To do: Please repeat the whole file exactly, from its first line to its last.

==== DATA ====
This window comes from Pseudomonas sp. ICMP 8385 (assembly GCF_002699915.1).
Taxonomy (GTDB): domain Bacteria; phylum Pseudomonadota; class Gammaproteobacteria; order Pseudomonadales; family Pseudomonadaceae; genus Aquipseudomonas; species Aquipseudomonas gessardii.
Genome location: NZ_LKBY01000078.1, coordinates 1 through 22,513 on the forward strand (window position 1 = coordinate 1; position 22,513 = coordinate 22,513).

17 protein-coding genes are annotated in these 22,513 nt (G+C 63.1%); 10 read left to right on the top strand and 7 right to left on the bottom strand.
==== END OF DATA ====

This window comes from Pseudomonas sp. ICMP 8385 (assembly GCF_002699915.1).
Taxonomy (GTDB): domain Bacteria; phylum Pseudomonadota; class Gammaproteobacteria; order Pseudomonadales; family Pseudomonadaceae; genus Aquipseudomonas; species Aquipseudomonas gessardii.
Genome location: NZ_LKBY01000078.1, coordinates 1 through 22,513 on the forward strand (window position 1 = coordinate 1; position 22,513 = coordinate 22,513).

17 protein-coding genes are annotated in these 22,513 nt (G+C 63.1%); 10 read left to right on the top strand and 7 right to left on the bottom strand.